The only option has been to take to the seas, which brings its own challenges.

“There are a lot of ships coming our way. If you just look into our harbours in Durban and Cape Town, there are many ships sitting with tonnes and tonnes of containers, waiting to unload stuff because all of the freight into South Africa was diverted from air to sea freight.”

Ports have been particularly congested because they were also locked down at Level Five.

He says it takes between three to four weeks for stock to travel from the factory in China to the roller-shutter door in Johannesburg, and that’s if it clears customs without any hitches.

In fact, he says, the industry narrowly escaped disaster. While South Africa was locked down, China wasn’t, and had begun to send freight via sea in April.

“While we were in lockdown, the stock was on its way to us. If the lockdown in our industry had been extended, it would have been a calamity because the amount of stock that was starting to pile up at our ports that was destined for the tech industry was worth millions and millions of dollars.”

Over two weeks in May, he says about two months’ worth of stock was distributed.

“So it was very good timing and good coordination between the vendor and the distribution channel and the reseller partners that I think allowed for such a large amount of invoicing to take place in May in the local industry.”

 

War room

Pickford says that within the first 10 days of lockdown, a digital ‘war room’ was formed. Six executives, from six different locations around the country, met every single day.

First, they concentrated on the safety and health of the company’s employees. “We weren’t really focussed on anything else, not even ourselves. All we wanted to do was make sure the staff were safe and working from home with the tools they needed to service the reseller channel.”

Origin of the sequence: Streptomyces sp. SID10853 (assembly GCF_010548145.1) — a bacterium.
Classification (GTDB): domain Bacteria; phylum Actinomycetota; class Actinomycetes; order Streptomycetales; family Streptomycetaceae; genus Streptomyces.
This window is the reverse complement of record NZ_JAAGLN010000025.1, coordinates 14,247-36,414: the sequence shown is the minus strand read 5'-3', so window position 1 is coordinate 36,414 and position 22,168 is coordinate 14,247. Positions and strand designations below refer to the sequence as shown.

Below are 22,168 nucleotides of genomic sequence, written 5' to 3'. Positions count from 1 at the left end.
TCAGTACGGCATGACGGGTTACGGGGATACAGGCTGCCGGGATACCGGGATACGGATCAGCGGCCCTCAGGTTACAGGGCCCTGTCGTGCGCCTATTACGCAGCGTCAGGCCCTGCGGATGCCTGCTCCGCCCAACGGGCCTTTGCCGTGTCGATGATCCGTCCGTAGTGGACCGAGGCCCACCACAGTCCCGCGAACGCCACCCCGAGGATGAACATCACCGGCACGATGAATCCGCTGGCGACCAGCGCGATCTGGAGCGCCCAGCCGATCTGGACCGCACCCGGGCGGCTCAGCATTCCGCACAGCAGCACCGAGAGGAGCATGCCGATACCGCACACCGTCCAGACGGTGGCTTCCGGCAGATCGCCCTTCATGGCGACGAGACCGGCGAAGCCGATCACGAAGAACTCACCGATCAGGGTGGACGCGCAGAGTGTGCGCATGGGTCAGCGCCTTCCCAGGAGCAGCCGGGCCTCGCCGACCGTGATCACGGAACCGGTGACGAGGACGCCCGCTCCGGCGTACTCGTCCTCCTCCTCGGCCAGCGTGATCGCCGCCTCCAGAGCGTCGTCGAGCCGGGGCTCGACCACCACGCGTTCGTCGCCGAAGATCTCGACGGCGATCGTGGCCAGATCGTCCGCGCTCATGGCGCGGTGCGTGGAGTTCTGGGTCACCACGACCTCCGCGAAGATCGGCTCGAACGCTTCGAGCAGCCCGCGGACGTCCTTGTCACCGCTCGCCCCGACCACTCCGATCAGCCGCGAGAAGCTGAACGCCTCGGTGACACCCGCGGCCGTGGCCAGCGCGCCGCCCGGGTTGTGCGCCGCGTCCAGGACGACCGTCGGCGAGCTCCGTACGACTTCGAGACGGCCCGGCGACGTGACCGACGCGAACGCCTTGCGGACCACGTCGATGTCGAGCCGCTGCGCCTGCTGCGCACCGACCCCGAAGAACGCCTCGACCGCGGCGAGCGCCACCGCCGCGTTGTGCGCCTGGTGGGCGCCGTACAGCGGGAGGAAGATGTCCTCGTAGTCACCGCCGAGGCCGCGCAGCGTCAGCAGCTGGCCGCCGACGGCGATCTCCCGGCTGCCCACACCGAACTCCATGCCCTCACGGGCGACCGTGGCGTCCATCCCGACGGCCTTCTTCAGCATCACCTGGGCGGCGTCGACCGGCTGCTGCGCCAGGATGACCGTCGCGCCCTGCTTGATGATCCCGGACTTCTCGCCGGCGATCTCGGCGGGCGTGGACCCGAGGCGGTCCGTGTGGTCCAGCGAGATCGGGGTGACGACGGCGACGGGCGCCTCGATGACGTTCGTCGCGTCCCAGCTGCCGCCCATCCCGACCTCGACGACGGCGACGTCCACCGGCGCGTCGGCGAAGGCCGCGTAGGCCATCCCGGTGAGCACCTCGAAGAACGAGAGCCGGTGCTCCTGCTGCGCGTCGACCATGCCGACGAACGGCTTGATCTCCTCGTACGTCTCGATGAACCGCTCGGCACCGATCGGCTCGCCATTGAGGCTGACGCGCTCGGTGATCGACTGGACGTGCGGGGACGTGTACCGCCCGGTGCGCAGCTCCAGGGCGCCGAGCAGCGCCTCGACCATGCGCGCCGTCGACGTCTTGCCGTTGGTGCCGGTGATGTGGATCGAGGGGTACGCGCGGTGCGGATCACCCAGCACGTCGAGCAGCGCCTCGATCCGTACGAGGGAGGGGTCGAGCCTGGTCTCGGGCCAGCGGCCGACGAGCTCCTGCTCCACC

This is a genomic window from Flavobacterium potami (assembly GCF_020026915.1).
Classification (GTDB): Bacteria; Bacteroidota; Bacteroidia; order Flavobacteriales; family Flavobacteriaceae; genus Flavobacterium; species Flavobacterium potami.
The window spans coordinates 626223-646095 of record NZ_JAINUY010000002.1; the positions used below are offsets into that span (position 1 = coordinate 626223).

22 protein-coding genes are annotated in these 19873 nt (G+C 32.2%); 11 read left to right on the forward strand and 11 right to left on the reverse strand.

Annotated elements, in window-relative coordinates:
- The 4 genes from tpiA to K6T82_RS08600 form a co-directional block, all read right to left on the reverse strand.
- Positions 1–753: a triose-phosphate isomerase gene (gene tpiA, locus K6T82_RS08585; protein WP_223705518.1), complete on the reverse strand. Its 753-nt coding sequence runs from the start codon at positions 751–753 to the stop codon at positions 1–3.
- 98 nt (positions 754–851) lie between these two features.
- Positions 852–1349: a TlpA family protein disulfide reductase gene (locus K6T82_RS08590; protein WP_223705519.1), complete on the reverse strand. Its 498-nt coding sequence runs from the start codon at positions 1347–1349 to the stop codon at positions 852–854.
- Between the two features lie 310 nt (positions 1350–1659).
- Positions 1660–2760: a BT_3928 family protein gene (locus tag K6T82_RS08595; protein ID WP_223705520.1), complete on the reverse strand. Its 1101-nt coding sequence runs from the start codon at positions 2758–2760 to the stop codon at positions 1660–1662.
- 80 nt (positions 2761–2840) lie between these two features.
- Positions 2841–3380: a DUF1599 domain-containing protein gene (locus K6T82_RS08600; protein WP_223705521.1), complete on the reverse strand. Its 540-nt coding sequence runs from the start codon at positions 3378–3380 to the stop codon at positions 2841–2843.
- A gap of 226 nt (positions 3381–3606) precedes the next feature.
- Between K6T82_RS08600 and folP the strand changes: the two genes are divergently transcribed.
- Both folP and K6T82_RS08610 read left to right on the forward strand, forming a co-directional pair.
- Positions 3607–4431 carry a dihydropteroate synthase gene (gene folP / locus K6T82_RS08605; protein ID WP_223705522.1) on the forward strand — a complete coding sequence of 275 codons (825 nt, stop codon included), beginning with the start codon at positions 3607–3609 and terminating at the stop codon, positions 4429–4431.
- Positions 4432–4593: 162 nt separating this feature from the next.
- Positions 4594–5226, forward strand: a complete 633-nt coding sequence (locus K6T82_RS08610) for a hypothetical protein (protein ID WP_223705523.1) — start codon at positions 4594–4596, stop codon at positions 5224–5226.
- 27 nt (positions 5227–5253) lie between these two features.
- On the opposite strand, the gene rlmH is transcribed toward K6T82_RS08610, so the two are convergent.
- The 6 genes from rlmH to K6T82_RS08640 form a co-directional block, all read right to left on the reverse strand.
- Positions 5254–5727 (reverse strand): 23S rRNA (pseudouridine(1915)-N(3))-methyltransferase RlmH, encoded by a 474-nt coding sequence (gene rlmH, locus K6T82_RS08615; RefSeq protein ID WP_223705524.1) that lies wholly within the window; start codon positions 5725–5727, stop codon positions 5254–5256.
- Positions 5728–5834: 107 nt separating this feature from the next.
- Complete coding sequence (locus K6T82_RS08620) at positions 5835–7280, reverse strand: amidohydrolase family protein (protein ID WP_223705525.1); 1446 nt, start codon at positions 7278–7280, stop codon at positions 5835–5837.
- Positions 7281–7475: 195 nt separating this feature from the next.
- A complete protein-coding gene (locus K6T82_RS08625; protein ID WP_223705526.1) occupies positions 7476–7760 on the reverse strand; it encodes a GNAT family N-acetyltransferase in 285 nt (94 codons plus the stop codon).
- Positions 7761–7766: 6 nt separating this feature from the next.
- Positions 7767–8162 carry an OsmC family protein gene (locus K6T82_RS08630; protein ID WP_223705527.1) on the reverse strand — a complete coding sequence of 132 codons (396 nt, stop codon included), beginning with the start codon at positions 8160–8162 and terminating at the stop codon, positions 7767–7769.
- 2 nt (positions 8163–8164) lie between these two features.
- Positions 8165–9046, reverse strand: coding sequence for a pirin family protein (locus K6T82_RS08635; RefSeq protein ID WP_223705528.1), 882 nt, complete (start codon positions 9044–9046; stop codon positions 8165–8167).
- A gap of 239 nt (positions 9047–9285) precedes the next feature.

And it appeared to work. He says once he and his fellow executives got over the ‘crazy fear’ that the digital platforms they were using wouldn’t be able to cope, a measure of calm was restored.

 

“Within 10 days, the business was running as smoothly as it had run when we were in the physical office in Woodmead.”

With the business stabilised, the executive team then decided to do some fact-finding. They knew things were never going to be the same once the lockdown lifted, but didn’t have all the answers, and so they turned to the channel.

As he says: “In a crisis, the best answer comes from a collective.”

Over two weeks, they had online meetings with about 50 partners, all of whom have been in the business for anything between one and four decades.

They quickly realised there were some things beyond their control, such as at the lost month of revenue, and a contraction in the economy of between 6% and 10%. What remained in its control was its response, which led to some radical decisions. “We realised that our digital tools had allowed us to pivot very quickly into a work from home environment successfully, and we knew that the world was going to be very difficult and tough.”

He says it was clear the company would need to be ‘reshaped’, and it decided to accelerate its digital strategy.